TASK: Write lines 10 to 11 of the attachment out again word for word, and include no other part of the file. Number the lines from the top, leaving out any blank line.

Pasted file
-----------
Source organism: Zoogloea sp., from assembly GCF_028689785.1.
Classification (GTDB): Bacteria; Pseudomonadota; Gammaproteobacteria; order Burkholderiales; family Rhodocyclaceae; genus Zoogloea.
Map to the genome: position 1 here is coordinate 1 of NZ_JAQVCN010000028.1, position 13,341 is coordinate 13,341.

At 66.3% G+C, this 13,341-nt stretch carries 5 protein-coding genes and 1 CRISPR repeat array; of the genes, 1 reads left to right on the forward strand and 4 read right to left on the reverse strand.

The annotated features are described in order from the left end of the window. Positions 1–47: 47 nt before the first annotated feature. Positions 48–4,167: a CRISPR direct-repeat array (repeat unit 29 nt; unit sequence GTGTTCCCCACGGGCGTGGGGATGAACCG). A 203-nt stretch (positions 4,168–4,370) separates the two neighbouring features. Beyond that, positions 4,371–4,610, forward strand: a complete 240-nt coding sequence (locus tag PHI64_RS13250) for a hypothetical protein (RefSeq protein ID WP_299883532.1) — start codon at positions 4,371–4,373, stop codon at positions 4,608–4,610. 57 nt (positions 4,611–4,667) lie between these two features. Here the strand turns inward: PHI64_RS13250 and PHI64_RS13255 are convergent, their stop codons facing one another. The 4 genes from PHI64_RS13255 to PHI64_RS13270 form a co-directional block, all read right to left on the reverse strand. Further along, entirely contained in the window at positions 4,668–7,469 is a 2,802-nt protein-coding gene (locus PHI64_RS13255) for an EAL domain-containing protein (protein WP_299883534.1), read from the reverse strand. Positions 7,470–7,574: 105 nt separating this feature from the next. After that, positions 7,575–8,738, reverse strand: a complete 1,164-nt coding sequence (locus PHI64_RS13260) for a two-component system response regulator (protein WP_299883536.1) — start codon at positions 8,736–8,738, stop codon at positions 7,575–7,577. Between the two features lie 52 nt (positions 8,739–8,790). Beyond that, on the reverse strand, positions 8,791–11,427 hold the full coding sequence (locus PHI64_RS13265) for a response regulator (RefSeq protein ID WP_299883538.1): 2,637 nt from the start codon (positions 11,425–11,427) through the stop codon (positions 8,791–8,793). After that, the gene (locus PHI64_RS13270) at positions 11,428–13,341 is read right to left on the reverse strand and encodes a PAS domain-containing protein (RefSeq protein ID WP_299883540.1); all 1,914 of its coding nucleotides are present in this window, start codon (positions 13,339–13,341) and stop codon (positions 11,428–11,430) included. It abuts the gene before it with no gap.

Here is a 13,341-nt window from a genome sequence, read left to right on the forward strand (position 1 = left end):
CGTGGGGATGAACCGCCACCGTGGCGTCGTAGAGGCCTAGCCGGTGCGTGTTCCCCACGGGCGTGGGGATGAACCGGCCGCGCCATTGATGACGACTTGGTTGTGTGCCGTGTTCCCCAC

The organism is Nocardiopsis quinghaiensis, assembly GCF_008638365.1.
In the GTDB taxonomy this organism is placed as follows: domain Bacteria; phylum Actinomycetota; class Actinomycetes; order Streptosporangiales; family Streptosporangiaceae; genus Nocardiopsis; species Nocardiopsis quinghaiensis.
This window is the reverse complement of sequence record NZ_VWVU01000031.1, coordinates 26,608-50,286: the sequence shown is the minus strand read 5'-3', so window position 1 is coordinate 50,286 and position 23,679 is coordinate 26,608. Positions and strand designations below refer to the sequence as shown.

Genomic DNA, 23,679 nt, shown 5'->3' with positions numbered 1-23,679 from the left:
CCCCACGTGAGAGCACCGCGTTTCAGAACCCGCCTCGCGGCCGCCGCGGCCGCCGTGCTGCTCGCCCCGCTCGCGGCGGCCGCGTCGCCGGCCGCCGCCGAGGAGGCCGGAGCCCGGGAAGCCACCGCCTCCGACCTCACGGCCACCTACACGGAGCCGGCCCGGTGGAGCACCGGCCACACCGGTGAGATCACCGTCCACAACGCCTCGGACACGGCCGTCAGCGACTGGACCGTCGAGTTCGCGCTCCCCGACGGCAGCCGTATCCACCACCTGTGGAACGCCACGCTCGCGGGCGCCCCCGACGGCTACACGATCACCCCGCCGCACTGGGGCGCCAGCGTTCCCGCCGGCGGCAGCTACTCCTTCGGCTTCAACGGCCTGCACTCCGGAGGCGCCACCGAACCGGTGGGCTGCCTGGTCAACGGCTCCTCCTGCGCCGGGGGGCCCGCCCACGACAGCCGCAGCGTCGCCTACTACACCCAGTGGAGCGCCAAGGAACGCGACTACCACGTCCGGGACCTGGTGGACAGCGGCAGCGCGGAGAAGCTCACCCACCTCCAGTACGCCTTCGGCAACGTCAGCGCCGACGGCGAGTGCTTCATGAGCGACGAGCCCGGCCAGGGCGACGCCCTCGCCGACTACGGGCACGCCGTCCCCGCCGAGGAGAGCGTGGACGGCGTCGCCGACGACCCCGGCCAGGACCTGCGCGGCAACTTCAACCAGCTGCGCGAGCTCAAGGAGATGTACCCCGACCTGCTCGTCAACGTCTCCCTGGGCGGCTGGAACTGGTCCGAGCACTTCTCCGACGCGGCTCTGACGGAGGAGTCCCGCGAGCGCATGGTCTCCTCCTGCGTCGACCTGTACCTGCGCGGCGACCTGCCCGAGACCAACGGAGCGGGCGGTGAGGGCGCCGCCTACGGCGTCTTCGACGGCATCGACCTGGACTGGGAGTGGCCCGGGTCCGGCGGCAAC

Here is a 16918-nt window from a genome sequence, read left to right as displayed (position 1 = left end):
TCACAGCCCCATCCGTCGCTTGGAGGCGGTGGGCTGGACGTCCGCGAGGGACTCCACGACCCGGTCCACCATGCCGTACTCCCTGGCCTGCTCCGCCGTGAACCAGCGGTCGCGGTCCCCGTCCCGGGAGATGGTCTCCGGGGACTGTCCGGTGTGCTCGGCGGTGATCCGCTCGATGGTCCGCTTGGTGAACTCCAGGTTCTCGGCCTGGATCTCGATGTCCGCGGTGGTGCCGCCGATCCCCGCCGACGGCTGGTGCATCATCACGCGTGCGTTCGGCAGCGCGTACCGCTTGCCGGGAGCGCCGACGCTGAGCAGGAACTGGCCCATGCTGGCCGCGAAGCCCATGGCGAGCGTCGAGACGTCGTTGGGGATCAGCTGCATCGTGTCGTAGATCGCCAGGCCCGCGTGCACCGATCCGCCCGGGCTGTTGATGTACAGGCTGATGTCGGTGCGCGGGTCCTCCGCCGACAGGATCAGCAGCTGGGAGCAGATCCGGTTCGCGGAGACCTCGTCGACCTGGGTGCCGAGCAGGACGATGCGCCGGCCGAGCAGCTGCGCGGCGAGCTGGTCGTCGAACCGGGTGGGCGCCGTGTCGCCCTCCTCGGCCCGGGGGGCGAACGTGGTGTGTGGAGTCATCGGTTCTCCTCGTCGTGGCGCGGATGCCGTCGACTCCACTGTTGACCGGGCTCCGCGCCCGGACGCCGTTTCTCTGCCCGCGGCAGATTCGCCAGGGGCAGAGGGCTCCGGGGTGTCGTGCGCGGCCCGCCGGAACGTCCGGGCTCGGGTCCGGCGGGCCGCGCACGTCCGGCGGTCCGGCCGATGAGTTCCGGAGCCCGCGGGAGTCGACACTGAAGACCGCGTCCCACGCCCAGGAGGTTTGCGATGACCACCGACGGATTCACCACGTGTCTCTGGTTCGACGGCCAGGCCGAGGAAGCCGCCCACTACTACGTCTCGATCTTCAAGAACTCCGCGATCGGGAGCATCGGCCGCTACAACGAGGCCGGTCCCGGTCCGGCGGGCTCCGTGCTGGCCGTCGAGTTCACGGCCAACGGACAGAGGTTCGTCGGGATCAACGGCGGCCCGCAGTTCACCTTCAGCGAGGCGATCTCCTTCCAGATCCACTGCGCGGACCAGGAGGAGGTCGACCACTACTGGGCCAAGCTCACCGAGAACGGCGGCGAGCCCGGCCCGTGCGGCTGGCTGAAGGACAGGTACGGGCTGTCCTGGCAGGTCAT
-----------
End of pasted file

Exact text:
This window is the reverse complement of sequence record NZ_VWVU01000031.1, coordinates 26,608-50,286: the sequence shown is the minus strand read 5'-3', so window position 1 is coordinate 50,286 and position 23,679 is coordinate 26,608. Positions and strand designations below refer to the sequence as shown.

Genomic DNA, 23,679 nt, shown 5'->3' with positions numbered 1-23,679 from the left: